Coinucopia Offers Bitcoin ATMs as Cryptocurrency Boom Broadens

Bitcoin (Rick Bowmer / AP)
Rick Bowmer / Associated Press
Newport Beach, CA

Coinucopia is now offering ready-access bitcoin ATMs at 17 Northern California locations as the cryptocurrency boom draws broader public interest.

With many analysts promoting bitcoin cryptocurrency as a way of reducing transaction costs in the banking system, and providing a store of wealth that is outside control of central banks, Bitcoin’s visibility is viral.

Although the price of bitcoin was down $392.08 on Dec. 18 to $18,692.07, it is up over by about 2,400 percent from $790.18 in the last twelve months. Three-quarters of that price move came in the last five weeks as the worldwide number of bitcoin ATMs hit 1,957, and the CME Group Inc. launched the first U.S. Bitcoin futures market.

The intrepid Charles Hugh Smith commented in his oftwominds.com blog: “Nations that attempt to limit cryptocurrencies’ ability to solve these problems will find that protecting high costs and systemic friction will grind their economies into dust.”

But he added, “A Wild West free-for-all is conducive to scammers, and so some thoughtful regulation that protects users is to be welcomed.”

Smith noted, for example, that cryptocurrencies are not outlawed in China, but pioneering bitcoin exchanges were shut down until regulators could get a handle on how to deal with the potential for excesses such as fraud and misrepresentation.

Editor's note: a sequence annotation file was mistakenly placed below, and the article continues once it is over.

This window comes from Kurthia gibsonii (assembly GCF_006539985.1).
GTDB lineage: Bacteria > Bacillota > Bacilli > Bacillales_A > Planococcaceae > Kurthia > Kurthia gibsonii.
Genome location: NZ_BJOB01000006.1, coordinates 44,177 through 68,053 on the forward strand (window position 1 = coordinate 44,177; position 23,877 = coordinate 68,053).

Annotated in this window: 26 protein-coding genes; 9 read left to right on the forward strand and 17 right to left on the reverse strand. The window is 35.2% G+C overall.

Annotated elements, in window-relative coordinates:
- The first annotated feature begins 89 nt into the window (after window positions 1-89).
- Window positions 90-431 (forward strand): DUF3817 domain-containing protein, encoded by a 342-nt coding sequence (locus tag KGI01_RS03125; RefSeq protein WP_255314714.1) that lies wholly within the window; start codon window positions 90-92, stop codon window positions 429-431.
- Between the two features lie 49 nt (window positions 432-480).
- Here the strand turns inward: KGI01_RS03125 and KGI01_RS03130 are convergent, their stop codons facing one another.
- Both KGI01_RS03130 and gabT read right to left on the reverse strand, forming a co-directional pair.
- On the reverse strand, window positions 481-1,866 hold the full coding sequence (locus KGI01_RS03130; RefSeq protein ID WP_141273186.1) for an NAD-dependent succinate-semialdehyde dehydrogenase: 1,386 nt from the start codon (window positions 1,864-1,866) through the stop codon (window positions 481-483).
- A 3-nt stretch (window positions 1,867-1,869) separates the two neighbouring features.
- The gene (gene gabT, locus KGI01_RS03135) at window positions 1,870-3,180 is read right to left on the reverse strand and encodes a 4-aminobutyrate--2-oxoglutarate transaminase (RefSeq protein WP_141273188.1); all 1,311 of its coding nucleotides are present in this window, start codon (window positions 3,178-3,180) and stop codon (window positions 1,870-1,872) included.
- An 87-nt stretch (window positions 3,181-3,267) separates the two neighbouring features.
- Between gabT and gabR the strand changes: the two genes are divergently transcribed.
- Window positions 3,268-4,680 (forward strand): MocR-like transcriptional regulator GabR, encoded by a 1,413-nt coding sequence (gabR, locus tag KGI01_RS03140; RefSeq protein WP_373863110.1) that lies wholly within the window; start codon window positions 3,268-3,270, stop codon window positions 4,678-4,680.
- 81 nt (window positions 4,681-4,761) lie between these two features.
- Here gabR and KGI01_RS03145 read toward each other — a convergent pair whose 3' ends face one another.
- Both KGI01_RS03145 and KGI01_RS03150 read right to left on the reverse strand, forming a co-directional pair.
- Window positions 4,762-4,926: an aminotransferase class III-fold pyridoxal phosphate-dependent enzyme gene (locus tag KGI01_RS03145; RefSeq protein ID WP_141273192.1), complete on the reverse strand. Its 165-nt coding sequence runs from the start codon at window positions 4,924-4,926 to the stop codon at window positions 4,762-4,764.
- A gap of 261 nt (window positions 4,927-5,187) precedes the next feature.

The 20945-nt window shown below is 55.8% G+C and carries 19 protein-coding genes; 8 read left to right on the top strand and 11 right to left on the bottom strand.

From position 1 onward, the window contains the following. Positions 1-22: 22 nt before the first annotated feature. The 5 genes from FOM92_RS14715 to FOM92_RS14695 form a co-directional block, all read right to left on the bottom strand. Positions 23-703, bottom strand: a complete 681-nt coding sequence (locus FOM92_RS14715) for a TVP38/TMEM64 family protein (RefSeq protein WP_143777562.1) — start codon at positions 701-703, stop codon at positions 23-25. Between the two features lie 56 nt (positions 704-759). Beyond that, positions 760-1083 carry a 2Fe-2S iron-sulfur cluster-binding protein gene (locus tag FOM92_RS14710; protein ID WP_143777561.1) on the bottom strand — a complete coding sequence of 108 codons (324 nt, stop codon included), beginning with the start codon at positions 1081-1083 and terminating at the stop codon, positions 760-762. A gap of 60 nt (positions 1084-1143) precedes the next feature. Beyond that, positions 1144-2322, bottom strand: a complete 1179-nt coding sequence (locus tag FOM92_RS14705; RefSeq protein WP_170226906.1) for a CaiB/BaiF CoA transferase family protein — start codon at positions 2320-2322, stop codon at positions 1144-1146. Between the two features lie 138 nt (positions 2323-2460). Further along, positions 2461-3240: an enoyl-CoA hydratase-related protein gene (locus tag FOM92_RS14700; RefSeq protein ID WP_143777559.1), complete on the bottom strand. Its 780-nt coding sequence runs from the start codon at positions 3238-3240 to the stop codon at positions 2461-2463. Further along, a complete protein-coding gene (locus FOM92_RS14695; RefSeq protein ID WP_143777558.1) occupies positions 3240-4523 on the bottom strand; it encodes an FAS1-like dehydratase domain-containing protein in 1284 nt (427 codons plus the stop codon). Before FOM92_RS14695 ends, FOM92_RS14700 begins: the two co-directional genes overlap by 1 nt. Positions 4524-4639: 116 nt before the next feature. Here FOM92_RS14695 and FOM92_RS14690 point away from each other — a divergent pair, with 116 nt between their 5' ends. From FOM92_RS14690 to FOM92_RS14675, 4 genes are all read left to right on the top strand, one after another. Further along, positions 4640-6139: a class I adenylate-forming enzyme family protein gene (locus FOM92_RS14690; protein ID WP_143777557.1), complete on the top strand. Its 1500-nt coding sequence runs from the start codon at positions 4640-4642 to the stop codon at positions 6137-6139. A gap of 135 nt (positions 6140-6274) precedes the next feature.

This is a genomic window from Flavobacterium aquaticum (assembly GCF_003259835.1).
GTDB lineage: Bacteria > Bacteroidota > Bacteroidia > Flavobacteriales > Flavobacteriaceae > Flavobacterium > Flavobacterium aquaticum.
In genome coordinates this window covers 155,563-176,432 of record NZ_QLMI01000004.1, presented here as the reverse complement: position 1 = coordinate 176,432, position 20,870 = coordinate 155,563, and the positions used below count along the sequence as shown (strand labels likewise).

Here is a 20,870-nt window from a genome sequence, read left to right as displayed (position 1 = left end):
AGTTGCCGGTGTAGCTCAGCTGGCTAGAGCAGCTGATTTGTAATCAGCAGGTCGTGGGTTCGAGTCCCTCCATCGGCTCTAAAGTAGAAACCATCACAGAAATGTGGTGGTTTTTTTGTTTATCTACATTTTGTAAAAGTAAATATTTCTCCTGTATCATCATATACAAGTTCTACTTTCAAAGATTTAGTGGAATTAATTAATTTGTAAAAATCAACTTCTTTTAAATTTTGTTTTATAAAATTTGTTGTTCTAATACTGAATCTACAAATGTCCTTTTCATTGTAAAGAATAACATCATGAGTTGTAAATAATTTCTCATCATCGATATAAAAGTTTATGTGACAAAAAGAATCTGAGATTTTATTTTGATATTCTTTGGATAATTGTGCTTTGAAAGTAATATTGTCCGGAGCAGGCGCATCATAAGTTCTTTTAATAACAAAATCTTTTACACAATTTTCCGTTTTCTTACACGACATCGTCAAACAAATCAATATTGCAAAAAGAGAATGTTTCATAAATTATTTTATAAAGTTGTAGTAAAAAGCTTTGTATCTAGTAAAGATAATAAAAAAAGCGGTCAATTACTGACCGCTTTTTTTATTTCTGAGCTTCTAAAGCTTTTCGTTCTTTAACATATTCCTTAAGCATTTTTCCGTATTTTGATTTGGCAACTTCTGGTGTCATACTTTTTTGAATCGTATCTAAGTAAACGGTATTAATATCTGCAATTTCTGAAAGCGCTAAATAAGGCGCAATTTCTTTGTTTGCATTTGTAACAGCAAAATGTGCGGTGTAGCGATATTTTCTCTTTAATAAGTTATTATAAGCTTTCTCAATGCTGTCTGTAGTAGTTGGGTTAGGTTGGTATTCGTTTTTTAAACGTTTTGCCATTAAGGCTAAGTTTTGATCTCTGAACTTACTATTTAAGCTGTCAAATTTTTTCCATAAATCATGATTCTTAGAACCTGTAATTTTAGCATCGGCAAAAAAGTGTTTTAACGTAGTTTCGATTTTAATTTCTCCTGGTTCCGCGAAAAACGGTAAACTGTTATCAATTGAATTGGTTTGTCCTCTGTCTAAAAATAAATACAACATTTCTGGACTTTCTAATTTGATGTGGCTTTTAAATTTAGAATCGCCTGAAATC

Governments have a selfish desire to tax income and capital gains to fund their activities. Right now, cryptocurrency speculative trading gains are generally not being reported to taxing authorities. But bitcoin trading losses probably are being reported.

Smith acknowledges that those who must pay taxes tends to hate them, but “fully legalizing and regulating cryptocurrencies as financial instruments would tend to legitimize them in a much wider circle of potential users.”

Smith worries that legalizing cryptocurrencies would involve the participation of government central banks and financial intermediary banks that over the last twelve years have inflated enormous bubbles in the worldwide real estate, stock, bond, mortgage, and auto loans markets to a stated value of about $500 trillion.

But Smith believes that if — and, more likely, when —  the bubbles pop, about half of this “phantom wealth” could disappear. At that point, owners of that phantom wealth will be “desperate to sell what is dropping in value and convert into assets holding their value or appreciating.” In that environment, a regulated bitcoin market could offer a store of value that is outside the bubble-blowing machinery of government central banks.

In the current, unregulated bitcoin environment, there about 5,000 Bitcoin miners that currently have agreed to limit the number of bitcoins. But they could conspire to sell their holdings, and then propose issuing a trillion new coins to crash the bitcoin market.

The millions of members of the public will, unfortunately, be the last people to know if the bitcoin miners are trustworthy or not.

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